Need a little help recalling your dreams? An app can help you with that. Want to dream the perfect dream? There’s an app designed for that too.
One key to good dream recall is to wake gently, keep your eyes closed, and allow dream fragments time to come together before your alarm clock – the one that means get out of bed now or you’ll be late – jolts you fully awake. You can help the process by asking yourself simple questions such as What happened before this? What happened after this? How did I get here? You can also help the process by setting two alarms, one gentle one to signal dream recall time, and your usual one, set about twenty minutes later, to get you out of bed.
Joe Halajian’s DreamGlobally app allows you to set a wake prompt that is just audible enough to glide you into dream recall. You can choose from a number of prompts, including questions designed to help you remember your dreams, and you can choose how long you’d like to drift in this stage before the app sounds your get out of bed now call. You can also choose sleep prompts – verbal suggestions about remembering your dreams – that play as you fall asleep.
The DreamGlobally app enables you to record your dreams by speaking them into your device before moving or opening your eyes. All good stuff, and this may be for you if you’re audio inclined and don’t mind sleeping with your iDevice. It may also be for you if you’re interested in global dreaming patterns and connecting with others via your dreams, as you can send tags about your dream content to the DreamGlobally dream database.
iLoved my zen alarm clock, an analogue clock with a maple wood finish and a little gong that gently struck a tubular bell once, twenty minutes before get out of bed now or you’ll be late time. That first single strike was followed by another 3.48 seconds later, then one 2.21 seconds after that, and so on in a Golden Ratio Progression (a mathematical formula related to the Fibonacci sequence, and believed to be inherently aesthetic), until it chimed every five seconds to get you up and out of bed. It was perfect for entering dream drift recall, and I found it a peaceful way to wake up each morning. Unfortunately, it wasn’t so perfect for Michael, who found it irritating, Golden Ratio or no Golden Ratio. Michael found the chimes either woke him wide awake too early or morphed their way into his dreams.
Which brings me to Richard Wiseman’s Dream:ON app, launched a few days ago as a mass participation project to create your perfect dream by having your iDevice play soundscapes designed to influence your dreams at key points during your sleep cycle. 100,000 people downloaded the free app on the first night following the media campaign, and if the blog comments are anything to go by, there was a lot of general disappointment. The Dream:ON team say it will take time for dreamers to get used to the app, and to expect results after three or four nights.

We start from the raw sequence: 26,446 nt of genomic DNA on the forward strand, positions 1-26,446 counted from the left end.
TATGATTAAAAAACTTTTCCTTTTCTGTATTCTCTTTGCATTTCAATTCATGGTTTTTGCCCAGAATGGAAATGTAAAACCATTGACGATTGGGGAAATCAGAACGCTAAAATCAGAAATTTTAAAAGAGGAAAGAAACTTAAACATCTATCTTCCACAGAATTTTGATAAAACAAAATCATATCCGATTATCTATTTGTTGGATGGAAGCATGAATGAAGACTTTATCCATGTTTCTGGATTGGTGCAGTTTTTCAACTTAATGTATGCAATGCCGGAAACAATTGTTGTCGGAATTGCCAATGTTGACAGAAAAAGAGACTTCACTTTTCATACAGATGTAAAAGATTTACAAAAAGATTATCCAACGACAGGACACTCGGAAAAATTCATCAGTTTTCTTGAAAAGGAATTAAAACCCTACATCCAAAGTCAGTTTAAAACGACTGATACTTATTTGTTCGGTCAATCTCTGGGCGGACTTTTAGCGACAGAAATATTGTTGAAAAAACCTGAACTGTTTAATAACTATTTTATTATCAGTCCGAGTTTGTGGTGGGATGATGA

Like DreamGlobally, Dream:ON offers both a gradual waking system and a social dreaming component. You can tag friends who appear in your dreams and send short descriptions of your dreams to their Dream Bank. Unlike DreamGlobally, Dream:ON may be trying to be too smart (e.g. its REM monitoring system) and missing out on interesting results a simpler system might produce.
External and physiological stimuli do enter our dreams (barking dogs, zen chimes, heat, indigestion), so theoretically the Dream:ON soundscapes will, in some cases, influence dreams, but how?
My research shows that our dreams process the last 24-48 hours of our conscious and unconscious experiences, and that can include stimuli we are experiencing at the time of dreaming. That processing, though, can change the zen chimes into Tinkerbell, a barking dog into a strange tooting train, or indigestion into a stomach-strangling cobra. The point is, the dreaming mind interprets the stimulus – or soundscape – according to a mix of past experiences and the dream drama leading up to the intrusion. It rarely interprets the stimulus logically. A soundscape of tweeting birds may be designed to induce an uplifting perfect dream, but the dreamer may end up dreaming about their Twitter account anxieties. Such is the nature of dreaming and its tendency to word play and lateral ‘thinking’!
I once did an experiment where I asked participants to dream about a blue star. I gave instructions (a mix of dream incubation techniques and suggestion) designed to maximise the possibility of a blue star appearing in a dream. Of those who were successful, the blue star in their dreams tended to represent (when the dreams were analysed) each dreamer’s beliefs and feelings about performing, succeeding, being tested, or whatever each dreamer was processing about taking part in the experiment. Those who didn’t remember seeing a blue star in their dream tended to report dreams of searching, trying, or feeling tested.
My interest is in individual dreams, how they reflect the dreamer’s waking life, the insights the dreamer can gain about their unconscious mindset, and the dream alchemy exercises the dreamer can do to change and align their mindset with their personal choices for their future.
The perfect dream, to me, is the one that bestows helpful insight when it is analysed, the one that gifts the opportunity to understand your waking life experiences by understanding your mindset, and that offers the raw material you can use to create the kind of deep change that results in more personally rewarding life experience. Whether that dream is happy or nightmarish is not the issue. If you want to influence and control your dreams for fun, go ahead, but make it a rare adventure. Leave room for your natural dreams and their potential to help you fulfil and enjoy the rewarding waking life outcomes of your choice.